Rotor and/or stator bearings may be active or passive.

A preferred form of active bearings is as follows. If at least one phase in at least two poles is provided with dedicated drive by an independent inverter leg, the inverter drive can provide slightly variations in drive to these phases in order to actively position the rotor relative to the stator. Further details on this form of active bearings are available in WO2005/107036, incorporated herein by reference in its entirety. In practice, this form of active alignment requires a dedicated inverter leg for at least one phase in at least two poles. Alternatively, each of the phases in each of the poles can be independently driven. Alternately again, one phase of each pole that has a certain phase angle or the inverse of that that phase angle could be independently driven. Also required is a detector for measuring the alignment of the rotor with the stator. Correction of misalignment is produced by the inverter drive capacity to produce slight variability in drive voltage/stator current pattern to one or more of the phases, so that the rotor is pulled to one side or the other.

The present invention may utilize any control techniques normally used for induction machine control, including but not limited to V/Hz control, field oriented control, vector control, sensor-less vector control, etc.

With reference now to FIG. 4a, in a further embodiment, a dual rotor is used. One rotor part is internal to and one external to the stator. Stator 210 has teeth on the inside and outside. Conducting windings 220 are wound around stator 210. External rotor 110 is external to stator 210. Internal rotor 130 is internal to stator 210. The benefit of the dual rotor is that more of the stator winding conductors are involved in active power production.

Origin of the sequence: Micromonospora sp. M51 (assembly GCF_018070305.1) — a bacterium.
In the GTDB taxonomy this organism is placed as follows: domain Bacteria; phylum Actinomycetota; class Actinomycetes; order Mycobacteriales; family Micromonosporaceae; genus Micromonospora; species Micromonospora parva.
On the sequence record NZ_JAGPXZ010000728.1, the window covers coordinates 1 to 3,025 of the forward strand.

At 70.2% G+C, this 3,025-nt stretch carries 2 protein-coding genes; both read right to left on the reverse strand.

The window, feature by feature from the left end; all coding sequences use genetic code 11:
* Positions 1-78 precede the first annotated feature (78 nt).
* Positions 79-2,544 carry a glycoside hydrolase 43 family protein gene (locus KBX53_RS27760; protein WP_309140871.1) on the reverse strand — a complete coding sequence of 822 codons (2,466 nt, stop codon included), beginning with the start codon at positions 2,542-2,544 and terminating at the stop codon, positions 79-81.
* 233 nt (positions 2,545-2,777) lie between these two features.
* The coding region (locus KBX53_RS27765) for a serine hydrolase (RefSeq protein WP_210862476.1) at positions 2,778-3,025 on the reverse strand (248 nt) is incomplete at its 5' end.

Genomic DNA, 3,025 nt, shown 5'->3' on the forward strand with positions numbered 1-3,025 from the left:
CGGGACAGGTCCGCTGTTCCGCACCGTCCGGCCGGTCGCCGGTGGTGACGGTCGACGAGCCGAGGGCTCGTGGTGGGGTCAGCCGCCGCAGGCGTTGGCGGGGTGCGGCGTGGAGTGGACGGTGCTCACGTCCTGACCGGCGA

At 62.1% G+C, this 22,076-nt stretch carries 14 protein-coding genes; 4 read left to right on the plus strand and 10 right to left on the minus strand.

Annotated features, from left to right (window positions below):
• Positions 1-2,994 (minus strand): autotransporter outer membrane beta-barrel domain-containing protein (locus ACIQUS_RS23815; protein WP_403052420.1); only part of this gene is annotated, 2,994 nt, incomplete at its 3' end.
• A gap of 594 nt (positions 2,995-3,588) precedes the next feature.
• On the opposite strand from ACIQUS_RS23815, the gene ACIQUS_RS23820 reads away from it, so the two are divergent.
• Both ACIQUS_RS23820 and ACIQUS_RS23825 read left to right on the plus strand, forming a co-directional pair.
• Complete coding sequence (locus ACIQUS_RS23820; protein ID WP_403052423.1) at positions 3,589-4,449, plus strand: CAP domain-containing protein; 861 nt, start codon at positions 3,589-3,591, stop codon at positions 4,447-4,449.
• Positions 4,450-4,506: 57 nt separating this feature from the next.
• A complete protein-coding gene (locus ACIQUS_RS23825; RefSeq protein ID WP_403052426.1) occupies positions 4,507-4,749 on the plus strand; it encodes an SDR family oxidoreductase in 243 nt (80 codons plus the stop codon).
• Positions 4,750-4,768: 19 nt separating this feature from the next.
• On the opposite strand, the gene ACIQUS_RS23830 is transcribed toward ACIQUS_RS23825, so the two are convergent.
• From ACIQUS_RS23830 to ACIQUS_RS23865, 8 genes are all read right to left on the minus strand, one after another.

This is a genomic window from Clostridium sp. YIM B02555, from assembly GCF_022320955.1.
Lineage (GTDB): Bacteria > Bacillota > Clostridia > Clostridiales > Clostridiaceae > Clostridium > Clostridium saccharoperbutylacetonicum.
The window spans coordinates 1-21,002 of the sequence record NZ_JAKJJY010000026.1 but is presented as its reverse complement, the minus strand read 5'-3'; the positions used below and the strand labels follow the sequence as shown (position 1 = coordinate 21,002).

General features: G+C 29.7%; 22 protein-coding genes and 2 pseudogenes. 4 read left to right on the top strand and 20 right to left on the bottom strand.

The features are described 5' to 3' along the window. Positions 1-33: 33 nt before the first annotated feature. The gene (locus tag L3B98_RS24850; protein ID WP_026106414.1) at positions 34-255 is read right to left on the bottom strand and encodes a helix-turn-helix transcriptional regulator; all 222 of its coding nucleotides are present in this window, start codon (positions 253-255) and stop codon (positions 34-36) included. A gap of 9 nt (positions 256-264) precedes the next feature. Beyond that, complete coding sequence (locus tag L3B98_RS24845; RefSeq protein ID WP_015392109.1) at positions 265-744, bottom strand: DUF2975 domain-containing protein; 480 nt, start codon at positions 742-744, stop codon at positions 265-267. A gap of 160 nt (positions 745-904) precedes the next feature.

FIG. 4b shows a cutaway view of the same stator rotor combination as FIG. 4a. External rotor 110 is connected to internal rotor 130 through join 120. Join 120 is non conductive, and serves only to unite the two rotors 110 and 130, enabling them to spin in synchrony, and together provide rotational energy to a load.

The dual-rotor configuration enables a higher percentage of each turn of the stator windings to be active, since two faces of each stator winding turn are involved in electromechanical conversion.

The stator and rotor are not limited to being one internal to the other. In one embodiment, the stator may be an axial flux type stator. The rotor may then be situated to one or both sides of the stator, instead of interior to the stator. The stator and rotor rings will therefore then have the same outer active diameter as each other.

The generator ‘housing’ is an enclosure that wraps around the ‘end turns’ of the stator, and wraps around the rotor, but which does not actually touch the rotor. The housing includes a labyrinth seal to prevent chunks of debris from getting wedged between rotor and stator.

The device can be used for a variety of purposes, and is superior to other approaches for the following reasons:

1) Superior reliability and redundancy is inherent in the Chorus approach, which uses high phases order drive to generate both higher torques and overload capabilities as well as very high redundancy; failures in any given phase would only moderately reduce the power and efficiency for the generator as a whole.

2) This design is an induction machine, meaning no permanent excitation (magnetic field). This means that one can shut the system down in a fault condition. This cannot be achieved with a short-circuit in a permanent magnet machine.

3) The winding design of the present invention will permit much larger pole area without excessive end turn copper. The result is a smaller generator and package.

4) The toroidal winding enables a relatively large pole area. This design permits a very wide ‘airgap’, something which would be difficult with an ordinary induction machine design (in an ordinary winding design, the end turns increase in size as the pole area increases in size). The wide ‘airgap’ is necessary to permit easy construction and to reduce damage from flue-borne particulates. This design has a 5 mm air gap; an airgap of between 4-10 mm is practicable, although the upper limits would require a heavier machine.